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Recycling electronic waste presents major challenges


"People have been buying electronics for a long time, and they tend to keep electronics for a long time," he said in a telephone interview. "But it's a maturing industry, and we're beginning to see significant waste streams."

Recycling a computer usually means taking the valuable metals out of it and selling them. Michael Lodick, president of Electronics Recycling Technologies, in Buffalo, which handles e-waste for a number of public and private customers including North Hempstead, said some computers were refurbished and sold to schools. But most end up disassembled, sorted, crushed and melted down to elemental parts.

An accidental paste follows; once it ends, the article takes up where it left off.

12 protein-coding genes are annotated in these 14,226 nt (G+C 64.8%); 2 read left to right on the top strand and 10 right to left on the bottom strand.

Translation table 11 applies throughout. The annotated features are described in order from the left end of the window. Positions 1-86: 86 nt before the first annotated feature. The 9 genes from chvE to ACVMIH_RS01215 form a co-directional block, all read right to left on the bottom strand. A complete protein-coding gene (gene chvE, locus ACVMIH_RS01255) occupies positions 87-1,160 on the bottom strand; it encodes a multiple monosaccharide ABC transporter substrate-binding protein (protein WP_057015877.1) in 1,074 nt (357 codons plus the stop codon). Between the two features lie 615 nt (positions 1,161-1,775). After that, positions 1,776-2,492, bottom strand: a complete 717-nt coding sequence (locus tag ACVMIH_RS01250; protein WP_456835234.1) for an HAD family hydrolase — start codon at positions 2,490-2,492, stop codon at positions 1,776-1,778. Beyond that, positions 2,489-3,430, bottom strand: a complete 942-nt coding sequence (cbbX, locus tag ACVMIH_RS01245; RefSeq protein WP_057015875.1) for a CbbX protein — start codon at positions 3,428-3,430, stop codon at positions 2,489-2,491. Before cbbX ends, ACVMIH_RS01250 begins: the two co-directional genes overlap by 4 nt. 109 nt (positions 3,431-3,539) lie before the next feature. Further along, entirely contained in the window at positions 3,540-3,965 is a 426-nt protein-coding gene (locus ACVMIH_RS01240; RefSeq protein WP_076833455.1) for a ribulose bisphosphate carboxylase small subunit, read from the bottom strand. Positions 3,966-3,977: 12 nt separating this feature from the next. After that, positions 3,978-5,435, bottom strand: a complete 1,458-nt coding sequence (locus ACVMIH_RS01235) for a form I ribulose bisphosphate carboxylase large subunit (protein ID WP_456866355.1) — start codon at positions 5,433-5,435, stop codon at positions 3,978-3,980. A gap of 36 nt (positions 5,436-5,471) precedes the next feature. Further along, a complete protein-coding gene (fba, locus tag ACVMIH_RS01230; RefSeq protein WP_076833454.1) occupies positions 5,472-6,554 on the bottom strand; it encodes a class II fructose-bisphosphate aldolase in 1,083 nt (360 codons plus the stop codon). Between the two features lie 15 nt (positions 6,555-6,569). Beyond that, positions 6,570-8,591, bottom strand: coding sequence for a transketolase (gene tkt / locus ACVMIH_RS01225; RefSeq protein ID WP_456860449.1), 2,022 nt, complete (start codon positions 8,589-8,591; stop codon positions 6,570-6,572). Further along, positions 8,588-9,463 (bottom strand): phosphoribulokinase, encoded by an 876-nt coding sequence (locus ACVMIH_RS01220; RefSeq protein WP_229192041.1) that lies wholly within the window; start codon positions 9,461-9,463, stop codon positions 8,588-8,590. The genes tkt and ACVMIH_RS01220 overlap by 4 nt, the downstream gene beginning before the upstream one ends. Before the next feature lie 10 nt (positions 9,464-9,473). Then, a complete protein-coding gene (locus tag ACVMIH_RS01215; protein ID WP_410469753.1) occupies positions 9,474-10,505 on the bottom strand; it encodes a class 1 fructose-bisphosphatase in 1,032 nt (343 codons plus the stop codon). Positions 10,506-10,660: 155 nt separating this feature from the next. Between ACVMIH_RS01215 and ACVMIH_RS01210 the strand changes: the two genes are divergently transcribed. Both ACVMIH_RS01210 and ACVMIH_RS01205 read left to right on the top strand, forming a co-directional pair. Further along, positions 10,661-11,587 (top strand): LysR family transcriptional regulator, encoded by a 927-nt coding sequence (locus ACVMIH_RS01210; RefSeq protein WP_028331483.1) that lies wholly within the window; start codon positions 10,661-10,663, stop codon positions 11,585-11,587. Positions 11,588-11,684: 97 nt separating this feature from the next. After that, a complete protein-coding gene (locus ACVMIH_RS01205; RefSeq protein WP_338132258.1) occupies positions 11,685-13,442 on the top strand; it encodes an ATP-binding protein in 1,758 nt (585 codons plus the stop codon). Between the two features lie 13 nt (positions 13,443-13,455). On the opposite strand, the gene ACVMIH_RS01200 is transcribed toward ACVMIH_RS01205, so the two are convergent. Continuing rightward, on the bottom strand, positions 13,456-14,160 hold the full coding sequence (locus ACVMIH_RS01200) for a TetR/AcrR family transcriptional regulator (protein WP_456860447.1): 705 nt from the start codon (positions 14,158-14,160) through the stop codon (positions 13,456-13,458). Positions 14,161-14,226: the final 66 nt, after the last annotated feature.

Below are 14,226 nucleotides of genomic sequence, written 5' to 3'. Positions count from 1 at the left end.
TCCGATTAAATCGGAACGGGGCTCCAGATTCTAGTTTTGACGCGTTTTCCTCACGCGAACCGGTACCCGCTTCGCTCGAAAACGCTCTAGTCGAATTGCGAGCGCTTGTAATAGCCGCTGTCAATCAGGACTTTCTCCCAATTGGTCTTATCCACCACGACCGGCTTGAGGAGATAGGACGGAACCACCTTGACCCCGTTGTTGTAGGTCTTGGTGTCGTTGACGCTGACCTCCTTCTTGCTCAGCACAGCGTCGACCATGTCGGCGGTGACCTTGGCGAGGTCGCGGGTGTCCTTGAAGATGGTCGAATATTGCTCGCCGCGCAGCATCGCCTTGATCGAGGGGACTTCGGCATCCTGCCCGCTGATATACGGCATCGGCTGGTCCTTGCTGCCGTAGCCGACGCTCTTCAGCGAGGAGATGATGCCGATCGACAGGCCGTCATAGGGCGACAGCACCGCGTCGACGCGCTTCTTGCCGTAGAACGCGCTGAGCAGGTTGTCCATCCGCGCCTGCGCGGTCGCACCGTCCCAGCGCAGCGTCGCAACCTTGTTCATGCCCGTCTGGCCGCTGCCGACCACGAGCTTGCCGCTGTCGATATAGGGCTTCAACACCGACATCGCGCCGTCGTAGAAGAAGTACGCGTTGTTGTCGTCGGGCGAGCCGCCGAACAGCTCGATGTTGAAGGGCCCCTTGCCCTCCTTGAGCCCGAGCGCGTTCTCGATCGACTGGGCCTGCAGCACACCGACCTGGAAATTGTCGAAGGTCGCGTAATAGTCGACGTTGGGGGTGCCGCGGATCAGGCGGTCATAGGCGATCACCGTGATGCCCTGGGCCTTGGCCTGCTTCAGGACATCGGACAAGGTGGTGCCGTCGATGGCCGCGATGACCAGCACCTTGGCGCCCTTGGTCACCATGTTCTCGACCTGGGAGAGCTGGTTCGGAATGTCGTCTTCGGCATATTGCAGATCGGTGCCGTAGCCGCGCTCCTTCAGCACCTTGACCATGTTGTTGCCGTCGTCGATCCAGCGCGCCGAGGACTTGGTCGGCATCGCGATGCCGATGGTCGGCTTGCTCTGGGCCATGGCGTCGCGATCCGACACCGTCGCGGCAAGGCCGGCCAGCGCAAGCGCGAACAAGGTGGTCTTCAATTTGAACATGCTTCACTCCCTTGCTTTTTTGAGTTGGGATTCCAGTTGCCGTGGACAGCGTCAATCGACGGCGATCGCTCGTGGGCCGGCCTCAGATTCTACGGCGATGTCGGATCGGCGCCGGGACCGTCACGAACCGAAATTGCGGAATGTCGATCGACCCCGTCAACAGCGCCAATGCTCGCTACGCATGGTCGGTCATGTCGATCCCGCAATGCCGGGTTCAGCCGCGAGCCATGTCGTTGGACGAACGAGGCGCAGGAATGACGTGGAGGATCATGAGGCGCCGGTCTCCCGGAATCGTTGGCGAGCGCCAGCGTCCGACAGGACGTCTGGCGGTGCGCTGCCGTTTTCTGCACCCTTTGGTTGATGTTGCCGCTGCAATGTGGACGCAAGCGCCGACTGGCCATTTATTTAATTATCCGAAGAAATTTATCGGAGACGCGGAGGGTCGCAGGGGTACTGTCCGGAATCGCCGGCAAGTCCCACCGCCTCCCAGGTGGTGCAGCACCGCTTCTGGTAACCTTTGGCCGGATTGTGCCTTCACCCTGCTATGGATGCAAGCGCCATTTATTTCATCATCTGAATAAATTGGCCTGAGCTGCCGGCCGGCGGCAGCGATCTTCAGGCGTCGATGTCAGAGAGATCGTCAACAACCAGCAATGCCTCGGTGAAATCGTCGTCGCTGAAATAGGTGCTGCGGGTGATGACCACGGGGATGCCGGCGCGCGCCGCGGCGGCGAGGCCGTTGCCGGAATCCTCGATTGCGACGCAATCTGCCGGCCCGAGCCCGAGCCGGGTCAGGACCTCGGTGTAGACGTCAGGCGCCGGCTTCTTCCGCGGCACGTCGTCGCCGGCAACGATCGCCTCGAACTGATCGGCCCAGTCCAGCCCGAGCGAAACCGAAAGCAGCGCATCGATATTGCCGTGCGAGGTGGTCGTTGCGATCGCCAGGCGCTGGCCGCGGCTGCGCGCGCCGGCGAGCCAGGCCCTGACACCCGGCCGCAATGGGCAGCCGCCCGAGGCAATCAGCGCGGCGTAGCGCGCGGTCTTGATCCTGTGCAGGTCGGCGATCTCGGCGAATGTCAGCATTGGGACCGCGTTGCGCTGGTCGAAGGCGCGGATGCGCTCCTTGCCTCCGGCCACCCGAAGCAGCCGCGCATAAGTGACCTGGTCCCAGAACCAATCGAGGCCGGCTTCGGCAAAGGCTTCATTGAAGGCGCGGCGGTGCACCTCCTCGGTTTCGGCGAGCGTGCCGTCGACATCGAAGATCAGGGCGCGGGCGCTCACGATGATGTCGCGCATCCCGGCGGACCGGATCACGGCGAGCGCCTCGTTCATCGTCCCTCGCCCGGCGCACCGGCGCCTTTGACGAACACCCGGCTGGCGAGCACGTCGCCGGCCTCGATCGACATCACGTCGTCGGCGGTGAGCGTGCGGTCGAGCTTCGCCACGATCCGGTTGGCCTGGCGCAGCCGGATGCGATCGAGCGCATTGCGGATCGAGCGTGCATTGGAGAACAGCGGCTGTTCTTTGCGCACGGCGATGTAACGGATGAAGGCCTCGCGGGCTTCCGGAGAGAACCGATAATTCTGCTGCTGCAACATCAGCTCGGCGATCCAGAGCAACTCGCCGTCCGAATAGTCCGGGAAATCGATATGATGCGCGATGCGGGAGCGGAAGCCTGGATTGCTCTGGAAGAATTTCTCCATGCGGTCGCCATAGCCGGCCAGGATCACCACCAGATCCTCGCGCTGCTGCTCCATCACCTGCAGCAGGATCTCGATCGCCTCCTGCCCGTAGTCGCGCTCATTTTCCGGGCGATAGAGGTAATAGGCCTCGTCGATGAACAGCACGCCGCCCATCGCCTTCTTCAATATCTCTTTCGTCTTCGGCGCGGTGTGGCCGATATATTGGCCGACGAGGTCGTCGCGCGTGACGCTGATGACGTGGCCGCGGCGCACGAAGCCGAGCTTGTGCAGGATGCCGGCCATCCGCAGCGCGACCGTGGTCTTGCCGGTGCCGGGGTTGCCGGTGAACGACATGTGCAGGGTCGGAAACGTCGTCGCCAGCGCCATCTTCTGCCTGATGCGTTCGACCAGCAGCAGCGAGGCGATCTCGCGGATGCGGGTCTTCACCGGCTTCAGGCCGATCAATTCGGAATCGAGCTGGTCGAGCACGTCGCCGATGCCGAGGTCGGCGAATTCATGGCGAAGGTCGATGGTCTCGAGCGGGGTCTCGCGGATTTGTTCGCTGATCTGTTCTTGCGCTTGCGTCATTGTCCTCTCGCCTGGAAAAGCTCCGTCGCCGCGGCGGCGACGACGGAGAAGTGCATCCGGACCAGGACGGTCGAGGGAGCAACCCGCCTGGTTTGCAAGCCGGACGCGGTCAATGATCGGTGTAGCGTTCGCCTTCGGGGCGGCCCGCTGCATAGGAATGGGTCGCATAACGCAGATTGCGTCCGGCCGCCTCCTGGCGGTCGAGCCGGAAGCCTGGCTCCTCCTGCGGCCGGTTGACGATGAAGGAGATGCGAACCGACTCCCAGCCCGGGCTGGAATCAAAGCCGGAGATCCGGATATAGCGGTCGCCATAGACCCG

The six states that now require recycling of electronics -- have each taken slightly different tacks, but the conflicts their lawmakers confronted were almost always the same, said Lynn Rubinstein, executive director of the Vermont-based Northeast Recycling Council, which lobbied for some of the bills. Who would collect the stuff? Who would recycle it?

And most of all, who would pay? The question of financing, she said, was always a core issue.

Similar issues are in play in negotiations over drafts of a New York law expected to be introduced when the Legislature reconvenes next year by State Senator Carl Marcellino, a Long Island Republican who recently headed a 10-state task force on e-waste.

"Is it fair to charge people buying something today for recycling other people's equipment that is 5 or 10 years old?" asked Debbie Peck Kelleher, an assistant to Senator Marcellino.

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